Press Room

Botstein and ASO win praise for Meyerbeer’s Huguenots

Each summer at Bard
SummerScape, and each season at Lincoln Center, Leon Botstein and the American
Symphony Orchestra explore the forgotten byways of operatic repertoire with
often-revelatory results.  In
recent seasons, they have given concert performances of such rarities as Dame
Ethel Smyth’s The Wreckers
which the New York Times called
“a bang up performance, one of the best [Botstein] has ever put on”; Édouard Lalo’s
Le roi d’Ys; and a double bill of
one-act operas by Italian modernist Luigi Dallapiccola that left a critic for ConcertoNet“astonished by what
[Botstein] brings to light – sometimes radiant light.”
Following a performance by Botstein and the ASO of Franz Shreker’s Der
ferne Klang
, veteran critic Peter G.
Davis wrote for Musical America, “Botstein’s
sympathy for the score was apparent everywhere…  The spirit and sweep of the music could scarcely have been
more fully captured

But perhaps no opera
performance by Botstein and the ASO has captured the imagination of the public
and critics as much as the fully staged production of Meyerbeer’s grand opera, Les Huguenots, a highlight of the 2009 Bard SummerScape festival, which is dedicated to “Wagner and His
World” – the theme of the 20th annual Bard Music Festival.  Producing this supposedly unstageable
opera (“Too tough for the singers!” and “Too long!” are but two long-held
criticisms) was clearly a risk for Botstein – despite once having been
enormously popular (it was the first to receive 1,000 performances at the Paris
Opera), Les Huguenots went on to
drop like a stone into obscurity, last being performed at the Met in 1915.  And yet, as the Wall Street Journal reported, “Bard’s gamble paid off…  [Botstein] balanced the grandeur and
the intimacy of the score and fused its varied musical styles into a grand,
architectural sweep.”

Other critics agreed.  A five-star review in the Financial
reported, “Les Huguenots in Bard’s staging is a thriller from beginning to
. … Leon Botstein made the right
preliminary decision by settling on an ample performing text … and, leading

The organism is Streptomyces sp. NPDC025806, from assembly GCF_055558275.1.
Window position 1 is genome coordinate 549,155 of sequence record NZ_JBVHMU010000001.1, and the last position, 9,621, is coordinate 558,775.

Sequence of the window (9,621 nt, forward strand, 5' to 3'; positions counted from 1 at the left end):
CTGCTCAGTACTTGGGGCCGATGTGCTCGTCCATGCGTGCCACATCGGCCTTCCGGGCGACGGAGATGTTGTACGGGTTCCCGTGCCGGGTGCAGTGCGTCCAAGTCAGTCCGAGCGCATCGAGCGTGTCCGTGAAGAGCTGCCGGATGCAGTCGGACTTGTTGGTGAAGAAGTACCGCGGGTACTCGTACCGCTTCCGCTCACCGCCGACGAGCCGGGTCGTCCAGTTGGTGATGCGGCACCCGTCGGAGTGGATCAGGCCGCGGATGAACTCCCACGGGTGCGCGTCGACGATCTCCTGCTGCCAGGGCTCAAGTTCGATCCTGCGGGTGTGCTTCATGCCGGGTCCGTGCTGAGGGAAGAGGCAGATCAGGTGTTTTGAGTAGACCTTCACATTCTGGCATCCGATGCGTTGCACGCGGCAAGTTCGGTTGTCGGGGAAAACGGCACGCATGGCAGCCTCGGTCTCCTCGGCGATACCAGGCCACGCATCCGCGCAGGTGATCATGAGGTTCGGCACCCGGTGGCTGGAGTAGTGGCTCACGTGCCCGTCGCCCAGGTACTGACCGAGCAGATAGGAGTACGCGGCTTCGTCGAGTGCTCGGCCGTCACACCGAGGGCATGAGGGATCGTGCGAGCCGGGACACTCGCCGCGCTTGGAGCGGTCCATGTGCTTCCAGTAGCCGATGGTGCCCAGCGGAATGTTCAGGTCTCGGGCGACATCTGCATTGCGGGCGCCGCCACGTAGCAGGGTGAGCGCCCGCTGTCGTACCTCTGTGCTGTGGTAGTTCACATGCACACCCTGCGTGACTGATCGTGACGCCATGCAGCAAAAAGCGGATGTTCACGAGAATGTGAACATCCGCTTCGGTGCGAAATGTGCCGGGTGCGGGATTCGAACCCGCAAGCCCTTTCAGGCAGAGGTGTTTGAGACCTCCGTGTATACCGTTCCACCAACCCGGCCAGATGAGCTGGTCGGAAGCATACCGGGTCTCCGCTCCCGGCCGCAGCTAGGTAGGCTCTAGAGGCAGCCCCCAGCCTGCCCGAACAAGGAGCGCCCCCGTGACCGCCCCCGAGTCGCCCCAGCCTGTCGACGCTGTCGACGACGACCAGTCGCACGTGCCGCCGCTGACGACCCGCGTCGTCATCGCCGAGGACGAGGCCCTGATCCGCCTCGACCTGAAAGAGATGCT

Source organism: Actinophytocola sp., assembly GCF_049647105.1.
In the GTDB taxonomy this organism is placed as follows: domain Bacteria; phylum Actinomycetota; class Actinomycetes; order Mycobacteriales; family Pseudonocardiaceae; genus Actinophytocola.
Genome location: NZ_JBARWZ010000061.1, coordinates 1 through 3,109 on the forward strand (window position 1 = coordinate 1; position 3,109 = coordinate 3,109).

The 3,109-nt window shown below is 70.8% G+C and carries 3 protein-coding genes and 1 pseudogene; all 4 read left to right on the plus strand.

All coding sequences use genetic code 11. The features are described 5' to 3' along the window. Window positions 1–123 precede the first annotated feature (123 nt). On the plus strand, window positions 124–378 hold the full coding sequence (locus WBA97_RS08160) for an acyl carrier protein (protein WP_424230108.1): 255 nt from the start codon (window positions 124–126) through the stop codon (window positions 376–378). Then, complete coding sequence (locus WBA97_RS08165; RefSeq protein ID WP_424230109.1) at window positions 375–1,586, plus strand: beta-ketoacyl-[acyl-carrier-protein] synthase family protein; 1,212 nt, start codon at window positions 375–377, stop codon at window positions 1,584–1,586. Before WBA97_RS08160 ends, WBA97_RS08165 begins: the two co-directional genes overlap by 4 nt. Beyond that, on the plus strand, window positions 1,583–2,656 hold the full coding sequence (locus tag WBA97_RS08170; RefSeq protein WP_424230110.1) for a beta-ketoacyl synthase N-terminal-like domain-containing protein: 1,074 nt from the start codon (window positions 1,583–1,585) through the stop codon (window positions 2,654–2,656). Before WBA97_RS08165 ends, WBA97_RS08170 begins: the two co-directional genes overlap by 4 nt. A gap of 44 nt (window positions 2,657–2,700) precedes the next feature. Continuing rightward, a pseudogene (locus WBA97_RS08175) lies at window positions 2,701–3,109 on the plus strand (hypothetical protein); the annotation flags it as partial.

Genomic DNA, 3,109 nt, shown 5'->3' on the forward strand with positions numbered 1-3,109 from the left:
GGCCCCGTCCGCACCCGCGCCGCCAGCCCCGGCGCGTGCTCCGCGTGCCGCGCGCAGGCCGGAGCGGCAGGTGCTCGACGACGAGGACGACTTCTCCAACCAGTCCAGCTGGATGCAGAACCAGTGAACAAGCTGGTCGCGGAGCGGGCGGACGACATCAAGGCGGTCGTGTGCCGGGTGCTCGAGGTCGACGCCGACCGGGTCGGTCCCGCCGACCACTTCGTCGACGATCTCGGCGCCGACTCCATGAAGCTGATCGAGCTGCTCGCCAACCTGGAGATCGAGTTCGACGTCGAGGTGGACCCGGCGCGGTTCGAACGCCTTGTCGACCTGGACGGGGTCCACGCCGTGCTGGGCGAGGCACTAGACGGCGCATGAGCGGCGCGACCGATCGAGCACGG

the American Symphony Orchestra and an excellent chorus, holds it all together
with complete assurance.”  According
to the New York Post, “The large
cast of young American singers, although lacking superstar vocal glamour, rose
to the virtuoso vocal moments. … Les Huguenots may not be a masterpiece, but Botstein conducts
it with the fire and precision befitting one,”
while Musical America noted, “Let’s not forget Meyerbeer’s imaginative and
colorful orchestration, which Botstein and the American Symphony Orchestra
showed to full advantage in their wholly persuasive performance.”  Praising
the “sweep, style, and energy” of the performance,” the New York Times concluded, “This production was a chance to enter
into the cultural mind-set of a rich era in opera history.  The time may be right for a Met revival.
 Until then, Mr. Botstein once
again deserves credit for an overdue rescue job

Opera lovers needn’t wait
until next summer to join Botstein and his intrepid orchestra on another voyage
of discovery (although there’s no harm in being excited about Bard SummerScape’s
plan to stage Schreker’s Der ferne Klang in summer 2010).  Instead,
they can plan to attend the first of six concerts to be given by the American
Symphony Orchestra as part of the 2009-10 Great Performers series at Lincoln
Center, where, on Wednesday, October 14, Botstein will lead the ASO in Vincent d’Indy’s Fervaal, Op. 40 (1893) at Avery Fisher Hall.  D’Indy’s great opera was inspired by
Wagner’s epics, but composers such as Debussy and Dukas thought Fervaal soared to even greater heights.

The concert performance of Fervaal sheds much-needed light on another gem from the
golden age of French opera, a period that Botstein and the ASO have mined with
superb results, including the 2008-09 season opener by Lalo (Le roi d’Ys), and, in previous seasons, Dukas’s Ariane et
and Chausson’s Le roi
.  Botstein recorded the latter two works to great acclaim with
the BBC Symphony Orchestra for Telarc, with the Chausson release selected by Gramophone for “Editor’s Choice” distinction.  “Botstein clearly loves this score,”
noted the magazine’s editor, “and he makes the most convincing case yet for

Complete details of the
American Symphony Orchestra’s 2009-10 season at Lincoln Center can be found at
the orchestra’s website:


Wednesday, October 14,
2009 at 8pm

American Symphony
Orchestra / Leon Botstein

Opera in concert: Vincent
d’Indy: Fervaal, Op. 40

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© 21C Media Group, August 2009

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